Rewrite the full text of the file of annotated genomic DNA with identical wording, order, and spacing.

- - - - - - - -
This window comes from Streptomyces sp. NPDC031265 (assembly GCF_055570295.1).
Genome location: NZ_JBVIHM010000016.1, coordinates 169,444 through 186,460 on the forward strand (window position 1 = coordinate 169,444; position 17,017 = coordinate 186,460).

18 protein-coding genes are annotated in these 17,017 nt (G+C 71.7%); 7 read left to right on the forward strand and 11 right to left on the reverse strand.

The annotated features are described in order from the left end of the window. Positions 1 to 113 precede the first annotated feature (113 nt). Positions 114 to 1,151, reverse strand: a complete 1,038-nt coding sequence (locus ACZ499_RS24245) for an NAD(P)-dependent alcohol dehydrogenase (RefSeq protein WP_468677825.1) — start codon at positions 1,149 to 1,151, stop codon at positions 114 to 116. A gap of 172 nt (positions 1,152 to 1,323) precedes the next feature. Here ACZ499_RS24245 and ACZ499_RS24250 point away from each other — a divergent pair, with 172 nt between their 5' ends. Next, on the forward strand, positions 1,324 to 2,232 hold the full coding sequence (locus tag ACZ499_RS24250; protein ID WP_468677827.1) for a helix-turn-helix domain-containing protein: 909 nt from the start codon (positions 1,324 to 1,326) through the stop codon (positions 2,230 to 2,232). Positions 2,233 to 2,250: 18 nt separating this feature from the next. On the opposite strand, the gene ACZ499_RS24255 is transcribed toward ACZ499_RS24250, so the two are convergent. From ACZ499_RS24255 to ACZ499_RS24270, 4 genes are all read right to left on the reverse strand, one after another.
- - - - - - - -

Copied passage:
This window comes from Streptomyces sp. NPDC031265 (assembly GCF_055570295.1).
Genome location: NZ_JBVIHM010000016.1, coordinates 169,444 through 186,460 on the forward strand (window position 1 = coordinate 169,444; position 17,017 = coordinate 186,460).

18 protein-coding genes are annotated in these 17,017 nt (G+C 71.7%); 7 read left to right on the forward strand and 11 right to left on the reverse strand.

The annotated features are described in order from the left end of the window. Positions 1 to 113 precede the first annotated feature (113 nt). Positions 114 to 1,151, reverse strand: a complete 1,038-nt coding sequence (locus ACZ499_RS24245) for an NAD(P)-dependent alcohol dehydrogenase (RefSeq protein WP_468677825.1) — start codon at positions 1,149 to 1,151, stop codon at positions 114 to 116. A gap of 172 nt (positions 1,152 to 1,323) precedes the next feature. Here ACZ499_RS24245 and ACZ499_RS24250 point away from each other — a divergent pair, with 172 nt between their 5' ends. Next, on the forward strand, positions 1,324 to 2,232 hold the full coding sequence (locus tag ACZ499_RS24250; protein ID WP_468677827.1) for a helix-turn-helix domain-containing protein: 909 nt from the start codon (positions 1,324 to 1,326) through the stop codon (positions 2,230 to 2,232). Positions 2,233 to 2,250: 18 nt separating this feature from the next. On the opposite strand, the gene ACZ499_RS24255 is transcribed toward ACZ499_RS24250, so the two are convergent. From ACZ499_RS24255 to ACZ499_RS24270, 4 genes are all read right to left on the reverse strand, one after another.